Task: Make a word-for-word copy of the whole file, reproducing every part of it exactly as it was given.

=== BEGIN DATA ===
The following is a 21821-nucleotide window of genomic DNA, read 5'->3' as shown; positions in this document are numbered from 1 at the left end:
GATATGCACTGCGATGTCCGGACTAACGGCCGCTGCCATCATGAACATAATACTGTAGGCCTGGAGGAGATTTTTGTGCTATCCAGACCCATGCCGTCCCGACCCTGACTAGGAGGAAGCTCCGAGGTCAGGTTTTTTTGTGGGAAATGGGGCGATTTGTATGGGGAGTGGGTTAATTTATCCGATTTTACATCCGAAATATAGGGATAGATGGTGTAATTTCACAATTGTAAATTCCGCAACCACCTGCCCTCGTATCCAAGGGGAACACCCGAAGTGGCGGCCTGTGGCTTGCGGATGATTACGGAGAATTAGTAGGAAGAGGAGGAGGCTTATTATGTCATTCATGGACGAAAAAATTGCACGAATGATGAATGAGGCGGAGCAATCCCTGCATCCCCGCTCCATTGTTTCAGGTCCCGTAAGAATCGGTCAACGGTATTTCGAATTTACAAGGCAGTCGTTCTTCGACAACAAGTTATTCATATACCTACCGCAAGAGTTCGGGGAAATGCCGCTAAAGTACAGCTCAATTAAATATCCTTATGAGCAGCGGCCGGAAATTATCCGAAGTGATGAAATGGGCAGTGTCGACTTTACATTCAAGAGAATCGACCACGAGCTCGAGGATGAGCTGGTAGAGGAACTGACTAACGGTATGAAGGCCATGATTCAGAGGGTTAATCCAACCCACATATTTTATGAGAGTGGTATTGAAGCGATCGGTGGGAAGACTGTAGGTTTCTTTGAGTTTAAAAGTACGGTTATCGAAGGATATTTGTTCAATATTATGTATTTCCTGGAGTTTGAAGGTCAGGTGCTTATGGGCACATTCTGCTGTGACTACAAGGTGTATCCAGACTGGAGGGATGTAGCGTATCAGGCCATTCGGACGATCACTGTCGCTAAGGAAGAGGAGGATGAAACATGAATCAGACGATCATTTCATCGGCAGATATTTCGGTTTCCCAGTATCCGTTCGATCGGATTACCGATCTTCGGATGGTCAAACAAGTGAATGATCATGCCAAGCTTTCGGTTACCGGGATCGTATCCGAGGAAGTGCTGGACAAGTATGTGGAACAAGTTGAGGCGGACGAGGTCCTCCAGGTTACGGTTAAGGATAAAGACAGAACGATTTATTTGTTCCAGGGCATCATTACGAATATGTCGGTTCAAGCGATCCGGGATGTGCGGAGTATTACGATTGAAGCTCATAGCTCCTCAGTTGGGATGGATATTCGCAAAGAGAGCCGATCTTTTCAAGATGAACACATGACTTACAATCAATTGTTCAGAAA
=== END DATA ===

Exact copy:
The following is a 21821-nucleotide window of genomic DNA, read 5'->3' as shown; positions in this document are numbered from 1 at the left end:
GATATGCACTGCGATGTCCGGACTAACGGCCGCTGCCATCATGAACATAATACTGTAGGCCTGGAGGAGATTTTTGTGCTATCCAGACCCATGCCGTCCCGACCCTGACTAGGAGGAAGCTCCGAGGTCAGGTTTTTTTGTGGGAAATGGGGCGATTTGTATGGGGAGTGGGTTAATTTATCCGATTTTACATCCGAAATATAGGGATAGATGGTGTAATTTCACAATTGTAAATTCCGCAACCACCTGCCCTCGTATCCAAGGGGAACACCCGAAGTGGCGGCCTGTGGCTTGCGGATGATTACGGAGAATTAGTAGGAAGAGGAGGAGGCTTATTATGTCATTCATGGACGAAAAAATTGCACGAATGATGAATGAGGCGGAGCAATCCCTGCATCCCCGCTCCATTGTTTCAGGTCCCGTAAGAATCGGTCAACGGTATTTCGAATTTACAAGGCAGTCGTTCTTCGACAACAAGTTATTCATATACCTACCGCAAGAGTTCGGGGAAATGCCGCTAAAGTACAGCTCAATTAAATATCCTTATGAGCAGCGGCCGGAAATTATCCGAAGTGATGAAATGGGCAGTGTCGACTTTACATTCAAGAGAATCGACCACGAGCTCGAGGATGAGCTGGTAGAGGAACTGACTAACGGTATGAAGGCCATGATTCAGAGGGTTAATCCAACCCACATATTTTATGAGAGTGGTATTGAAGCGATCGGTGGGAAGACTGTAGGTTTCTTTGAGTTTAAAAGTACGGTTATCGAAGGATATTTGTTCAATATTATGTATTTCCTGGAGTTTGAAGGTCAGGTGCTTATGGGCACATTCTGCTGTGACTACAAGGTGTATCCAGACTGGAGGGATGTAGCGTATCAGGCCATTCGGACGATCACTGTCGCTAAGGAAGAGGAGGATGAAACATGAATCAGACGATCATTTCATCGGCAGATATTTCGGTTTCCCAGTATCCGTTCGATCGGATTACCGATCTTCGGATGGTCAAACAAGTGAATGATCATGCCAAGCTTTCGGTTACCGGGATCGTATCCGAGGAAGTGCTGGACAAGTATGTGGAACAAGTTGAGGCGGACGAGGTCCTCCAGGTTACGGTTAAGGATAAAGACAGAACGATTTATTTGTTCCAGGGCATCATTACGAATATGTCGGTTCAAGCGATCCGGGATGTGCGGAGTATTACGATTGAAGCTCATAGCTCCTCAGTTGGGATGGATATTCGCAAAGAGAGCCGATCTTTTCAAGATGAACACATGACTTACAATCAATTGTTCAGAAA